La Niña continues to strengthen, as indicated by well-below-average sea surface temperatures in the equatorial Pacific Ocean extending from the International Date Line to the South American coast. If strengthening continues, this could become the strongest La Niña since the 2010-11 event that coincided with the historic drought covering Texas and other parts of the South Central United States. Already in the autumn, drought expanded to encompass approximately one-half of the contiguous United States — the greatest coverage in more than seven years. Currently, the most widespread and significant drought stretches from the Pacific Coast to the High Plains, with adverse impacts on water supplies as well as rangeland, pastures and winter wheat.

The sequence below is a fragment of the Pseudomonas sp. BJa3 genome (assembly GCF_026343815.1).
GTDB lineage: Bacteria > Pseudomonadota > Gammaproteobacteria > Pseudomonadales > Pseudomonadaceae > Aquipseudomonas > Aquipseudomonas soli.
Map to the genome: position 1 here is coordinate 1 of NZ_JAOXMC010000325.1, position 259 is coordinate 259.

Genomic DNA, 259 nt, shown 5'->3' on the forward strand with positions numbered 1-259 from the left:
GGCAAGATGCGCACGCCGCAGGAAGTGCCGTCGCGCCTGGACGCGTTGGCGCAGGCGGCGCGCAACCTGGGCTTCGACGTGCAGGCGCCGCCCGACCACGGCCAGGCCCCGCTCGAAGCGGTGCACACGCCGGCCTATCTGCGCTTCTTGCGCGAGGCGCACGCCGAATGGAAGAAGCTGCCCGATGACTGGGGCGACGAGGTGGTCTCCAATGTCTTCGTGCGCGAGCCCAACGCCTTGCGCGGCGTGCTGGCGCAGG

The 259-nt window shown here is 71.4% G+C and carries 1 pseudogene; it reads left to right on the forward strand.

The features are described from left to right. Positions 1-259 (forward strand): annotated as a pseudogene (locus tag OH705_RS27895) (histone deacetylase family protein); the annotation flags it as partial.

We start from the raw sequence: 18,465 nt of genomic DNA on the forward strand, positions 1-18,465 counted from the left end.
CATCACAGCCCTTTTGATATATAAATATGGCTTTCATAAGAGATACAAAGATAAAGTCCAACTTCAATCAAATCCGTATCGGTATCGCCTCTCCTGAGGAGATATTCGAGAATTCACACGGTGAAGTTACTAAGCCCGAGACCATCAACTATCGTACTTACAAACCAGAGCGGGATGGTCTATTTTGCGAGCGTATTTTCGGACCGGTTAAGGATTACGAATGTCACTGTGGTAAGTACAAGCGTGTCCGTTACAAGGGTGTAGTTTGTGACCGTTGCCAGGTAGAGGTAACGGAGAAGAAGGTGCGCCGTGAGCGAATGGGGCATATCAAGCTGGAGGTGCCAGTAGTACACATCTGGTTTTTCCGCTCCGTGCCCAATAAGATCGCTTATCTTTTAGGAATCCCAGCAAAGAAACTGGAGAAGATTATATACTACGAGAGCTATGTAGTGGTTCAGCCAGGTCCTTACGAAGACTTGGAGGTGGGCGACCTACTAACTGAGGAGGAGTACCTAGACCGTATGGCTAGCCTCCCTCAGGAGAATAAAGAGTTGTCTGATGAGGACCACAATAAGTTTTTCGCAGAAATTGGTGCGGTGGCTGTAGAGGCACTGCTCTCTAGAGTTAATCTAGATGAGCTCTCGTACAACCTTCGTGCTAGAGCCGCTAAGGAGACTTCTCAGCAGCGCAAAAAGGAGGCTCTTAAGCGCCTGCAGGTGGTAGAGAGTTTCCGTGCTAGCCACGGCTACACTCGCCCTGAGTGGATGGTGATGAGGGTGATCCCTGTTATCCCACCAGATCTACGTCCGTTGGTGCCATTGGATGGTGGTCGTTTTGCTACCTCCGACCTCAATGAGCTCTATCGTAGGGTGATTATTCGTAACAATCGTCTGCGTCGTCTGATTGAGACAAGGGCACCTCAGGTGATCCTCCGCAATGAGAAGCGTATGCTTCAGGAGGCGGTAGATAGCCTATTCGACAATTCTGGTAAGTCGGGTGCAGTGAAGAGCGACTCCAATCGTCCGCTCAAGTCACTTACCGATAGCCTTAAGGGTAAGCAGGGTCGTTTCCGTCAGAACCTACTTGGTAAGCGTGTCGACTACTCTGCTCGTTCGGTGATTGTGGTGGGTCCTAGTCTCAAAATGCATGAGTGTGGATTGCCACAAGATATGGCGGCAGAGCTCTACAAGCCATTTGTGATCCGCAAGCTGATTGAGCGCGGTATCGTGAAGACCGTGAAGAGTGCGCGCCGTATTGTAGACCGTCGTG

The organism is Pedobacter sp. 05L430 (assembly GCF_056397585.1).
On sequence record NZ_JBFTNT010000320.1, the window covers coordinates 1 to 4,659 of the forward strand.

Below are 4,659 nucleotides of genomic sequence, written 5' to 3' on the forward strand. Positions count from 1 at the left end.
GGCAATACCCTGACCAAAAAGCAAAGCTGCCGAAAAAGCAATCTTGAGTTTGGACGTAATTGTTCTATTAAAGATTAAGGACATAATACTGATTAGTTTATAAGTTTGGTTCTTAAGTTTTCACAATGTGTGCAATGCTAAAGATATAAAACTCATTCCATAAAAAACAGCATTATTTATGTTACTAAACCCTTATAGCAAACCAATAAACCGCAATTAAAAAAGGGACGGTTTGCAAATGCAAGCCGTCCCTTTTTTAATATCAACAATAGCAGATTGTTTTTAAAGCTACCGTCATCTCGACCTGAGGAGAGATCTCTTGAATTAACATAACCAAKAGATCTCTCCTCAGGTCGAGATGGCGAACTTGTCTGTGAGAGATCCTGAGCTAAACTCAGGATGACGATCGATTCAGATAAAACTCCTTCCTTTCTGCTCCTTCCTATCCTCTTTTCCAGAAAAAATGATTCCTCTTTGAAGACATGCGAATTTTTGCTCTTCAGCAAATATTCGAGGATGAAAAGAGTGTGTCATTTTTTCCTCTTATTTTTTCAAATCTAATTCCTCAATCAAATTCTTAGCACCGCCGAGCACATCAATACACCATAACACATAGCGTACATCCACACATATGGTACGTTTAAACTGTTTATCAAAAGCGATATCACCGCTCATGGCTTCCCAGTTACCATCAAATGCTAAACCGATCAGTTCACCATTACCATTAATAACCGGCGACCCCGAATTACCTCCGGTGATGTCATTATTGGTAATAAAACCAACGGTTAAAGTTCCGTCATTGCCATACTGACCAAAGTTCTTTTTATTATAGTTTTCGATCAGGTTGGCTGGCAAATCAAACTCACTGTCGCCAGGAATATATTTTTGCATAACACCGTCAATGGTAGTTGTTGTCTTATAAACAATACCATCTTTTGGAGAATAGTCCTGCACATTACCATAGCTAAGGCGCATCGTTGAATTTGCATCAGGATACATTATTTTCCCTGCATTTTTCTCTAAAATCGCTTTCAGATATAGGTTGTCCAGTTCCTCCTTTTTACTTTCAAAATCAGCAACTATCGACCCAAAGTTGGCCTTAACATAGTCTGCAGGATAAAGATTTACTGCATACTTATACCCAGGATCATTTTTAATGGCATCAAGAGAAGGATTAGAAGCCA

The winter (December 2020-February 2021) outlook from the National Weather Service indicates the likelihood of warmer-and drier-than-normal weather across the nation’s southern tier, especially in the Gulf Coast region and from Southern California to the southern portion of the High Plains. In contrast, colder- and wetter-than-normal winter conditions may occur from the Pacific Northwest into the upper Midwest. Wet weather may also affect areas from the Ohio Valley into the lower Great Lakes region. Given the already significant drought in place across the Southwest, a warm, dry winter could result in insufficient high-elevation snowfall leading to water-supply shortages in 2021. Farther north, however, La Niña-driven storminess may provide abundant snowfall in the Cascades and northern Rockies, helping to fill Northwestern reservoirs next spring.